Many questions and few answers came out of the Lawrence school board’s review of potential cost-savings ideas Monday during a special meeting to discuss the district’s budget deficit.
In their examination of the two dozen potential cost-trimming proposals put forth by the district’s Budget Program Evaluation Committee and its nine subcommittees, board members focused on the viability of the proposals and how they might affect students and staff.
Vice President Shannon Kimball asked if the process was intended as a long-term restructuring to make the district more efficient in funding its strategic plan’s priorities or a short-term Band-Aid.
Kimball, a longtime board member, cited previous staffing cuts to save money that ended up with administration coming back later with requests to restore them. “What I really want to look for in these proposals are the things we can do to restructure the way our district operates so that we can put money toward the priorities that we have.”
Board member Paula Smith said she felt the information in the proposals was “a lot of information to process in a very short amount of time.” Smith said she wanted to make sure the board made decisions that were the least harmful for students, especially for students in special education. “I feel like we’re making these decisions on the assumption that all students are engaged in school and learning at the same level.”
Board President Erica Hill told board members the budget work session was the “first of many conversations.”
“It’s going to take looking at this over and over, making sure every perspective is represented while we’re having these discussions. This is challenging, very challenging,” Hill said.
Board members asked about Title IX issues and whether the cost-savings proposals submitted had undergone an equity analysis. Superintendent Anthony Lewis pointed out the considerations had been viewed with some equity context protocol, including whether the potential decisions could produce further disparities.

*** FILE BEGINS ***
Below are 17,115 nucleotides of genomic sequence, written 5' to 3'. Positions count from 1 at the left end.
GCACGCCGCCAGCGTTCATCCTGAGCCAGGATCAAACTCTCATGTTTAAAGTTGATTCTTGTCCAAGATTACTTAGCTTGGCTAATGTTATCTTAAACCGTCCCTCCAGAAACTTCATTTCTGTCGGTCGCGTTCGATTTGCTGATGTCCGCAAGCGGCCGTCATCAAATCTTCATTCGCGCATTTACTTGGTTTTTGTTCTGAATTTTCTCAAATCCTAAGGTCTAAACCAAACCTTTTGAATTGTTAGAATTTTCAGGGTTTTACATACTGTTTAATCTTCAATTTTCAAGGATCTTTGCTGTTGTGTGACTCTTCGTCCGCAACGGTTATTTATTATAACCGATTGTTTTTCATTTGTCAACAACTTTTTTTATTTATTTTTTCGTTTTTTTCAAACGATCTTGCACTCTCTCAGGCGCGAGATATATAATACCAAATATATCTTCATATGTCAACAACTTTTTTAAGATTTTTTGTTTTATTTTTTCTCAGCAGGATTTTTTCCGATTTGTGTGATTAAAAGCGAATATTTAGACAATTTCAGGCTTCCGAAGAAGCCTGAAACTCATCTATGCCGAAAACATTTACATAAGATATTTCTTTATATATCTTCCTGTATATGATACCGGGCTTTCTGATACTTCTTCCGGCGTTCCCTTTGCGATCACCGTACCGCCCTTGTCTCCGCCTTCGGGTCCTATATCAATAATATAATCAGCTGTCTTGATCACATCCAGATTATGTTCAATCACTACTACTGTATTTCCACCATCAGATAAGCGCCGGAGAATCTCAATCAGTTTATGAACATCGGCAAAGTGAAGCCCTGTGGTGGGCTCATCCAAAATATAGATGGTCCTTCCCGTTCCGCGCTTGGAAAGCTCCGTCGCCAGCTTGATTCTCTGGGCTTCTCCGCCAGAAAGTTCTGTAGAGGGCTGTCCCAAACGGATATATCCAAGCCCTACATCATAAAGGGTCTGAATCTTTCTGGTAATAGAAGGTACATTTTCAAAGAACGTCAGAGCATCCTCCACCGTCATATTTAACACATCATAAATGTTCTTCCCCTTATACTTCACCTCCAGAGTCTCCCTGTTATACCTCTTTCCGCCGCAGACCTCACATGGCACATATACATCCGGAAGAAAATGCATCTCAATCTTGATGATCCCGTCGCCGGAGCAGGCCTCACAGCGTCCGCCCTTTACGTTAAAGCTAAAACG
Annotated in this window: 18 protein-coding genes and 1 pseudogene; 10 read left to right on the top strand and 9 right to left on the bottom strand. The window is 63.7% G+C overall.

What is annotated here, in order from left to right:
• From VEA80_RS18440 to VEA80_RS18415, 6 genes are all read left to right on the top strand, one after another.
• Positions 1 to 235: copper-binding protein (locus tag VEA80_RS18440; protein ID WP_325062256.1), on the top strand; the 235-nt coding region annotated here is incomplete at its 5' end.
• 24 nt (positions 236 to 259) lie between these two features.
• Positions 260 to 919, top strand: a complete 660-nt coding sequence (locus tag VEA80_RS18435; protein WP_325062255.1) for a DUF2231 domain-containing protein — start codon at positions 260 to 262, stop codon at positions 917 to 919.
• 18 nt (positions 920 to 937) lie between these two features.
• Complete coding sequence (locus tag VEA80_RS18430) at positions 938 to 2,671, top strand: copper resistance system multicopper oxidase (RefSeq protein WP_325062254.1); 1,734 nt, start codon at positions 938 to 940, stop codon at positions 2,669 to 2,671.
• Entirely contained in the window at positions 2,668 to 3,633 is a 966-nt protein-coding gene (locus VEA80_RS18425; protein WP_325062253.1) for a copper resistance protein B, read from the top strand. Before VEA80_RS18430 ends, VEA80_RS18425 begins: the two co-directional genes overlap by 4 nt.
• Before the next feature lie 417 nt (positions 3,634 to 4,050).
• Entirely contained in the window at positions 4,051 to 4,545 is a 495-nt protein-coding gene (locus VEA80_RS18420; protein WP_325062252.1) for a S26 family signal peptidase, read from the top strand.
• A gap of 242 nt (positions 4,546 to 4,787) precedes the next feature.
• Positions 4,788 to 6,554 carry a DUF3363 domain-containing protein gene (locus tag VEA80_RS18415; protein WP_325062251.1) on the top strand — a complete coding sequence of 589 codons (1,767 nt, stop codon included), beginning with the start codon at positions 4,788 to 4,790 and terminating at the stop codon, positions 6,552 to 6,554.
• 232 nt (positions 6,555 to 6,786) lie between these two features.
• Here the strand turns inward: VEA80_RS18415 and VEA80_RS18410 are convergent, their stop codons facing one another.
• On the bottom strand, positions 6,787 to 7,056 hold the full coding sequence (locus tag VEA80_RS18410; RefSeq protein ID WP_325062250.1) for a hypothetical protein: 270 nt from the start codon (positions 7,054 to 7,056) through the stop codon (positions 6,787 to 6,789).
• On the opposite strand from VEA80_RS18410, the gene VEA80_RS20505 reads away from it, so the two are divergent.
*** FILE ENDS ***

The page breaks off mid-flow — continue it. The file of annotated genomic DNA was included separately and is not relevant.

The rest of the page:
The board also questioned whether it actually needed to fill a much bigger budget hole than $3.85 million in keeping with its commitment to build back its financial reserves and raise staff compensation. Depending on the level agreed to during negotiations, raising staff compensation could put the budget gap closer to $7 million. Each 1% increase for employee wages amounts to $825,000. A full 5% raise for all employee groups, therefore, would add $4.1 million to the budget gap.
Although the board wasn’t voting on any decisions Monday night, Hill said, she wanted to ensure the board was focused on making student-centered decisions with the least amount of harm to students. She also said she wanted to be upfront with district staff about the direction the board wanted them to head during the budget-balance process.
Board member Kelly Jones said she viewed staff retention as student-centered work and asked the district to take a look at what it could mean to fully fund the higher amount for staff raises.
“Is $7 million something that we can do?” Hill asked.
Kathy Johnson, executive director of finance, said the BPEC could evaluate scenarios to “get to large numbers” and bring them back to the board. “Then it will have to be up to you to decide how far you want to go in some of those spaces to make that number happen.”
Johnson said the decision didn’t have to be made tonight. “I fully anticipate knowing that your plans have been to try to come up with those contingency reserves if possible, and definitely salaries has always been something that we’ve been trying to navigate or expecting that it needs to be higher. But what that top number is, we’ll wait for your direction on that.”
Future of schools
Johnson walked board members through a summary of the nine subcommittees’ budget-cutting proposals, beginning with ideas advanced to the board for staffing at elementary and middle school levels, as well as the English Language Learners (ELL) program.